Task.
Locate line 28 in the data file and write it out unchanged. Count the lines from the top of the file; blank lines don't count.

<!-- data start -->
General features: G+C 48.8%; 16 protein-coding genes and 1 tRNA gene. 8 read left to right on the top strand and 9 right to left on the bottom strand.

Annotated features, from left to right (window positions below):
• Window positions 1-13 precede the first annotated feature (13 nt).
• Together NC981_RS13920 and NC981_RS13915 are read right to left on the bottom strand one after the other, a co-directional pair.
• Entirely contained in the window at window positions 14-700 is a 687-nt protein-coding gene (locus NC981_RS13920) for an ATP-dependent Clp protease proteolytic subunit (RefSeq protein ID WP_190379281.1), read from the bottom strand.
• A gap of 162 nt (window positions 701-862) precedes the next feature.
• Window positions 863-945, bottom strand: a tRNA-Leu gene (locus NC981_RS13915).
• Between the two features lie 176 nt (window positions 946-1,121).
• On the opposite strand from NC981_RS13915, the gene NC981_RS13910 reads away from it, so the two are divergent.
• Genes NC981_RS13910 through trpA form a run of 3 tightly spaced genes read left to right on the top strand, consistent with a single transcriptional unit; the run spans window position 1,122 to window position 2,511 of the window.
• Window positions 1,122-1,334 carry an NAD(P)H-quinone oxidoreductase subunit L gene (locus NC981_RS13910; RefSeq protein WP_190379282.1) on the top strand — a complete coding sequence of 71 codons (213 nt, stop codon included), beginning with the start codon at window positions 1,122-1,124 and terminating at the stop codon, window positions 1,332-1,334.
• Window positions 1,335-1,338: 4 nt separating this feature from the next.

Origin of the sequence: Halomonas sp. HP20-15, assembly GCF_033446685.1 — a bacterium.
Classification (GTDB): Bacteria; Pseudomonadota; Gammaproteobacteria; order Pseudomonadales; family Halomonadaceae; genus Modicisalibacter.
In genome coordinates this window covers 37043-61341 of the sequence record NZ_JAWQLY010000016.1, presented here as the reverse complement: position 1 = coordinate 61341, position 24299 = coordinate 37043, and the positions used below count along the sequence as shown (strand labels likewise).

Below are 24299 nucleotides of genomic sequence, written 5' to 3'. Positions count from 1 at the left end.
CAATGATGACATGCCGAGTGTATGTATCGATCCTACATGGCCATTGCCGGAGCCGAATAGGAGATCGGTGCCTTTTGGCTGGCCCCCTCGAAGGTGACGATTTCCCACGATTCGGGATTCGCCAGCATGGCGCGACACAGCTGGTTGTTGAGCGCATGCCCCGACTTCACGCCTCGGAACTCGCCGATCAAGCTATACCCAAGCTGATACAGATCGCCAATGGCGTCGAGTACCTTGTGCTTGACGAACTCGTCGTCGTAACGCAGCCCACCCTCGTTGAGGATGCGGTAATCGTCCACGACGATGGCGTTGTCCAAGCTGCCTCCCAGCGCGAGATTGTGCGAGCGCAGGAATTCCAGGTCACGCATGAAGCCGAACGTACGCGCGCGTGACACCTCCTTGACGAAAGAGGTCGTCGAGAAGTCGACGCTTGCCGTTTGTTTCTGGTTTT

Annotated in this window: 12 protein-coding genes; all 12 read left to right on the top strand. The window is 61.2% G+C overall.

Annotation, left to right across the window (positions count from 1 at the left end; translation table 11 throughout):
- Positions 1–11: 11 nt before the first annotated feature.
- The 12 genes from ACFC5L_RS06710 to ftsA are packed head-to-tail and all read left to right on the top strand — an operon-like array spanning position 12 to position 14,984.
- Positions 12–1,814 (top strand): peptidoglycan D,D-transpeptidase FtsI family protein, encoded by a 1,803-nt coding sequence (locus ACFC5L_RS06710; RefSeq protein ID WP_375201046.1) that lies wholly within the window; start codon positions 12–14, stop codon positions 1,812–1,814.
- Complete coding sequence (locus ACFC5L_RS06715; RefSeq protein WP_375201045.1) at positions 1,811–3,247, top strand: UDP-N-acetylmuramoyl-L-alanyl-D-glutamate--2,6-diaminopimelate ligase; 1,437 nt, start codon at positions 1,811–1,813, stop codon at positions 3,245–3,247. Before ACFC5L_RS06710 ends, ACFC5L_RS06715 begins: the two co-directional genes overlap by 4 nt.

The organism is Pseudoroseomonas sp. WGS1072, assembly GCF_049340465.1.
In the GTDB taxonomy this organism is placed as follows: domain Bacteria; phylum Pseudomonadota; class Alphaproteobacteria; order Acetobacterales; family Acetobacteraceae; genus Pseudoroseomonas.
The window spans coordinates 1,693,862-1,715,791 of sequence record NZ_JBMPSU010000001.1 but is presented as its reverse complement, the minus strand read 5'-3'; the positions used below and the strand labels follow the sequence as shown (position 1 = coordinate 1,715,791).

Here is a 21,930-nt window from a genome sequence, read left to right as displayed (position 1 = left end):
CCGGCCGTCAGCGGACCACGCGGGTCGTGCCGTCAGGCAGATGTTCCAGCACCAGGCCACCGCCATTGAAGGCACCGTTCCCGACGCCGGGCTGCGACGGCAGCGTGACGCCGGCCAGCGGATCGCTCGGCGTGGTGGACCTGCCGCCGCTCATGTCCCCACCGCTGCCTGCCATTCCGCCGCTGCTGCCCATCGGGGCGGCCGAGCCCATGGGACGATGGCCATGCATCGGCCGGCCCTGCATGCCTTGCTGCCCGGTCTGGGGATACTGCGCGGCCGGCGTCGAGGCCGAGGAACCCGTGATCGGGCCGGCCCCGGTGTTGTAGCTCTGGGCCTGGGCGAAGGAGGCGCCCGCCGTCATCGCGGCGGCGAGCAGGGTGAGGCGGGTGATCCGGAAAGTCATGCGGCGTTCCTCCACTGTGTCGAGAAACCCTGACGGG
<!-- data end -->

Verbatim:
CCGGCCGTCAGCGGACCACGCGGGTCGTGCCGTCAGGCAGATGTTCCAGCACCAGGCCACCGCCATTGAAGGCACCGTTCCCGACGCCGGGCTGCGACGGCAGCGTGACGCCGGCCAGCGGATCGCTCGGCGTGGTGGACCTGCCGCCGCTCATGTCCCCACCGCTGCCTGCCATTCCGCCGCTGCTGCCCATCGGGGCGGCCGAGCCCATGGGACGATGGCCATGCATCGGCCGGCCCTGCATGCCTTGCTGCCCGGTCTGGGGATACTGCGCGGCCGGCGTCGAGGCCGAGGAACCCGTGATCGGGCCGGCCCCGGTGTTGTAGCTCTGGGCCTGGGCGAAGGAGGCGCCCGCCGTCATCGCGGCGGCGAGCAGGGTGAGGCGGGTGATCCGGAAAGTCATGCGGCGTTCCTCCACTGTGTCGAGAAACCCTGACGGG